Earlier this year, Walkerville Uniting Church successfully applied for a grant to fund a comprehensive series of events and programs to be run throughout 2018 with the motto “Don’t just survive: thrive with age”.
From past to present
Posted in Culture
There is much that current Uniting Church members can learn from the work of past congregations, members and organisations. The Uniting Church SA Historical Society (UCSAHS) is dedicated to the preservation and promotion of Uniting Church history in South Australia, as well as the history of its antecedents – the Methodist, Congregational and Presbyterian churches.
UCSAHS President Dr Judith Raftery spoke to New Times about the important work of the UCSAHS and how congregations can engage with church history.
Could you please introduce yourself and tell New Times readers about your history with the Uniting Church?
My name is Judith Raftery. I’ve been a member of the Uniting Church since 1987, but in an earlier life I was actively involved in Churches of Christ. I currently attend Pilgrim Uniting Church in Adelaide, where I am part of the 9.30am community. Over the years I have been involved in planning and leading worship, social justice, public theology, Sunday Night Tea (part of Pilgrim’s ministry to the homeless) and coordinating a theology reading group.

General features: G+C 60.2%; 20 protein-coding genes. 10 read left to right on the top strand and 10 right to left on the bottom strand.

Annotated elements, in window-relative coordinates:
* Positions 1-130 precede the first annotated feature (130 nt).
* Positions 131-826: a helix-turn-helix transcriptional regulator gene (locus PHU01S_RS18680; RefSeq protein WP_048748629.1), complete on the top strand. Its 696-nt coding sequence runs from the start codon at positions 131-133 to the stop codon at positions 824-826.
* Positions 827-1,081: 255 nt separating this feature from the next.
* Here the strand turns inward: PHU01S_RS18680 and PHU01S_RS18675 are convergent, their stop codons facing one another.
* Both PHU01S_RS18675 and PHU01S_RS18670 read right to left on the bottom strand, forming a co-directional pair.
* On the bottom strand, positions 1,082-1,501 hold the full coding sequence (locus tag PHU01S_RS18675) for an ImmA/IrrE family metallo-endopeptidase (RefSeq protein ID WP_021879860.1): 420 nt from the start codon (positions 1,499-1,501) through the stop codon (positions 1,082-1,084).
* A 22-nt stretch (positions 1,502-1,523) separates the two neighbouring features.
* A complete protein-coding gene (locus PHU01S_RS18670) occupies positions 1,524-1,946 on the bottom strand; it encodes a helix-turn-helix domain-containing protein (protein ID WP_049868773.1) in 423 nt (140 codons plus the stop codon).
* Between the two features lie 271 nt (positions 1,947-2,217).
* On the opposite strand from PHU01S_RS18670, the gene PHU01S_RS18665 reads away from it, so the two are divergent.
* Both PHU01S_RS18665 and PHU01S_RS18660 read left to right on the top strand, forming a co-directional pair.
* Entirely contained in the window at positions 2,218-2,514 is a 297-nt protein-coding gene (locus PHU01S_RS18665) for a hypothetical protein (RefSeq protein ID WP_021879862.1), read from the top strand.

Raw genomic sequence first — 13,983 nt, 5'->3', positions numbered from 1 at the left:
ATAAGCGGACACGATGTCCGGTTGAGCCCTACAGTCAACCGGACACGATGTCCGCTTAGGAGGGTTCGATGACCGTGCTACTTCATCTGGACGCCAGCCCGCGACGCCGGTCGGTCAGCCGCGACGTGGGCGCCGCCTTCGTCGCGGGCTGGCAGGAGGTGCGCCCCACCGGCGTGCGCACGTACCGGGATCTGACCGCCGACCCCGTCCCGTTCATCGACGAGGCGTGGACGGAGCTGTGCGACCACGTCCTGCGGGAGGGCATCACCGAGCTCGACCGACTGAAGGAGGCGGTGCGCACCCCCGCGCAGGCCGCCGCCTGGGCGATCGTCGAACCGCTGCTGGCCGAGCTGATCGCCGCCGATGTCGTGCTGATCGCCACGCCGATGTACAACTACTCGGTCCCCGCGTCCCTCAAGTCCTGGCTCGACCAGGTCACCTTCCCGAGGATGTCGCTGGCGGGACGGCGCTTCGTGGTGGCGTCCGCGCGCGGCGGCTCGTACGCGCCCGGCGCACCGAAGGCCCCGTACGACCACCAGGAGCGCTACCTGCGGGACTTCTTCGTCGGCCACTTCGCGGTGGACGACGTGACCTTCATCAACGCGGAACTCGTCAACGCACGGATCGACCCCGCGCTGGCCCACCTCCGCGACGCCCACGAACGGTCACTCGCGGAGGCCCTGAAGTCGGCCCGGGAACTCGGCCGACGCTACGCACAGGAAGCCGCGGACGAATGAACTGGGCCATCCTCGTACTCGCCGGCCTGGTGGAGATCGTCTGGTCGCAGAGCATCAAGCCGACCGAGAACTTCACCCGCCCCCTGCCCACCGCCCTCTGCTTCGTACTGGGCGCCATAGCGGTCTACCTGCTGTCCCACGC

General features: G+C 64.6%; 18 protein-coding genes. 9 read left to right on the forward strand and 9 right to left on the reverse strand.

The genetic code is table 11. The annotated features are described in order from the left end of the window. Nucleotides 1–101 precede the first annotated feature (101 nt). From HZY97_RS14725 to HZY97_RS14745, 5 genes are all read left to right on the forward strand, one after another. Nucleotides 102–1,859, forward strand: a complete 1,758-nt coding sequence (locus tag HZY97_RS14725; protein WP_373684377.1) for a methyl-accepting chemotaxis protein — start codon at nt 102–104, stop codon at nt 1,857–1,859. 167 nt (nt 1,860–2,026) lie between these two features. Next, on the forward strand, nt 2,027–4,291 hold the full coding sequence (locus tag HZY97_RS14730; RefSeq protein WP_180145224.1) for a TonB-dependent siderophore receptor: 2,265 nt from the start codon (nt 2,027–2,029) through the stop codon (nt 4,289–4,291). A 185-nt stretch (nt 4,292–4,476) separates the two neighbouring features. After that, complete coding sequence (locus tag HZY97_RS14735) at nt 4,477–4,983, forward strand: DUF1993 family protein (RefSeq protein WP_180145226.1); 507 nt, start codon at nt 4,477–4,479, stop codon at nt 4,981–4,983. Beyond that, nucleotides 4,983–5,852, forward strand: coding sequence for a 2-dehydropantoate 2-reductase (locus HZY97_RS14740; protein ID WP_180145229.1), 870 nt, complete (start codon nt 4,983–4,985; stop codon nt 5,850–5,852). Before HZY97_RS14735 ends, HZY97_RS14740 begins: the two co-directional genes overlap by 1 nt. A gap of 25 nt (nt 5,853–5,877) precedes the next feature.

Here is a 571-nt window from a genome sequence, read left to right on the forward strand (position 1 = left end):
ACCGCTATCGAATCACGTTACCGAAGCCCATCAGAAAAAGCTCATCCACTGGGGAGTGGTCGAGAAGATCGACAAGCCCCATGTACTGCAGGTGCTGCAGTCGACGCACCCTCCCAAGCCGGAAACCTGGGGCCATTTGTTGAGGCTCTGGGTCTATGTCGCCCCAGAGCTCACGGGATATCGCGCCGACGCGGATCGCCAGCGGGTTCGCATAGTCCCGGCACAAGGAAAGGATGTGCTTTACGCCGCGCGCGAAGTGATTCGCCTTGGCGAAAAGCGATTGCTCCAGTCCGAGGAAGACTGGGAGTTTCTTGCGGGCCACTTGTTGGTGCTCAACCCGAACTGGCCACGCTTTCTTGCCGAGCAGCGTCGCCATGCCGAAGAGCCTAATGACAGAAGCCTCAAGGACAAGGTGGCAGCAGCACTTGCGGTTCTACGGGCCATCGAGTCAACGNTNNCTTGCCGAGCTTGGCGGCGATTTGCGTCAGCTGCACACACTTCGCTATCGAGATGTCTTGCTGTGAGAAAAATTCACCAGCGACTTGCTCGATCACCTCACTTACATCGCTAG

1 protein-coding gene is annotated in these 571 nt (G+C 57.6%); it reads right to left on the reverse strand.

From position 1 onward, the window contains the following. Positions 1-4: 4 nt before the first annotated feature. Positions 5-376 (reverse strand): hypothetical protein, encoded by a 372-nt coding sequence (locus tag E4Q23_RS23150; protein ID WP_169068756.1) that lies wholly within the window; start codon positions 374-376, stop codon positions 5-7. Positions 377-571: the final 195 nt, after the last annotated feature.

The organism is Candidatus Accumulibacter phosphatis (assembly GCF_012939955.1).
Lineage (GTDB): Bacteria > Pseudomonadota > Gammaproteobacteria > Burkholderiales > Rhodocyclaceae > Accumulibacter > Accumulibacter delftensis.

My involvement with the wider work of the Uniting Church in SA has included being on the Board of UnitingCare Wesley Adelaide (now Uniting Communities), being Chair of Parkin-Wesley College Council, and being a member the UnitingCare Commission and the Educational Ministries Commission.
I am currently the President of the Uniting Church SA Historical Society (UCSAHS), and Secretary of the Board of the Uniting Church National History Society (UCNHS).
How and why did you first become involved in the UCSAHS?
I was nominated for membership of the Council of the UCSAHS by an existing member of the Council. She knew that I was an historian, that I had done post-graduate research in Australian church history, and that I had a career in university teaching and research. She presumed that I would have something to offer to the UCSAHS, even though at that point I’d never actually been a member of it. I guess it was a case of being head-hunted, and I was very happy to say yes.
What has been the highlight of your time with the UCSAHS?